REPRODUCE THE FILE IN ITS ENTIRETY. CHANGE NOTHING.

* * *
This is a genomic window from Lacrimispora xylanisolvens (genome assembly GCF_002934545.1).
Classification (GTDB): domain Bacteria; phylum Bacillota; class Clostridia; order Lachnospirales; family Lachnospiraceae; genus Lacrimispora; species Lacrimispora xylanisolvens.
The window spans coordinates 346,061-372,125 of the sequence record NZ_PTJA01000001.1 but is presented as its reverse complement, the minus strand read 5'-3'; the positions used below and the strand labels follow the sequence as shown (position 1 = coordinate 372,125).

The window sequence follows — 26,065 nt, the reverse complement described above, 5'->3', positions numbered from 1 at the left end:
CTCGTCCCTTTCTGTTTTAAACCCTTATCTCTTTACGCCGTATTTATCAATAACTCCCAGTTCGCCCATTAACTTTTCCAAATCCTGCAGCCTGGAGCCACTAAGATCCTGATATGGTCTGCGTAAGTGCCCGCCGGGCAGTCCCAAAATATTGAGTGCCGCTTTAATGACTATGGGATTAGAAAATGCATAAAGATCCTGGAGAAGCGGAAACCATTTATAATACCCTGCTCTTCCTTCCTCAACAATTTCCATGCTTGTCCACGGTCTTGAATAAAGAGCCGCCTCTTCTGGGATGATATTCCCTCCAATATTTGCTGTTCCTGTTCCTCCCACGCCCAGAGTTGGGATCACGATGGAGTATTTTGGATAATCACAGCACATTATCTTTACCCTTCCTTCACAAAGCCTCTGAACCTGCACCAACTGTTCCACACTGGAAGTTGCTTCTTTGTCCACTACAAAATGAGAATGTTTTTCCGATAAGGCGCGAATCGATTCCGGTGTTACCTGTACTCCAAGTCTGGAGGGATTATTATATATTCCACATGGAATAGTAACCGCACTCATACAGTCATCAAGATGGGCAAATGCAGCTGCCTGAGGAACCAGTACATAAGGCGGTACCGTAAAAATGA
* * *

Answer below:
This is a genomic window from Lacrimispora xylanisolvens (genome assembly GCF_002934545.1).
Classification (GTDB): domain Bacteria; phylum Bacillota; class Clostridia; order Lachnospirales; family Lachnospiraceae; genus Lacrimispora; species Lacrimispora xylanisolvens.
The window spans coordinates 346,061-372,125 of the sequence record NZ_PTJA01000001.1 but is presented as its reverse complement, the minus strand read 5'-3'; the positions used below and the strand labels follow the sequence as shown (position 1 = coordinate 372,125).

The window sequence follows — 26,065 nt, the reverse complement described above, 5'->3', positions numbered from 1 at the left end:
CTCGTCCCTTTCTGTTTTAAACCCTTATCTCTTTACGCCGTATTTATCAATAACTCCCAGTTCGCCCATTAACTTTTCCAAATCCTGCAGCCTGGAGCCACTAAGATCCTGATATGGTCTGCGTAAGTGCCCGCCGGGCAGTCCCAAAATATTGAGTGCCGCTTTAATGACTATGGGATTAGAAAATGCATAAAGATCCTGGAGAAGCGGAAACCATTTATAATACCCTGCTCTTCCTTCCTCAACAATTTCCATGCTTGTCCACGGTCTTGAATAAAGAGCCGCCTCTTCTGGGATGATATTCCCTCCAATATTTGCTGTTCCTGTTCCTCCCACGCCCAGAGTTGGGATCACGATGGAGTATTTTGGATAATCACAGCACATTATCTTTACCCTTCCTTCACAAAGCCTCTGAACCTGCACCAACTGTTCCACACTGGAAGTTGCTTCTTTGTCCACTACAAAATGAGAATGTTTTTCCGATAAGGCGCGAATCGATTCCGGTGTTACCTGTACTCCAAGTCTGGAGGGATTATTATATATTCCACATGGAATAGTAACCGCACTCATACAGTCATCAAGATGGGCAAATGCAGCTGCCTGAGGAACCAGTACATAAGGCGGTACCGTAAAAATGA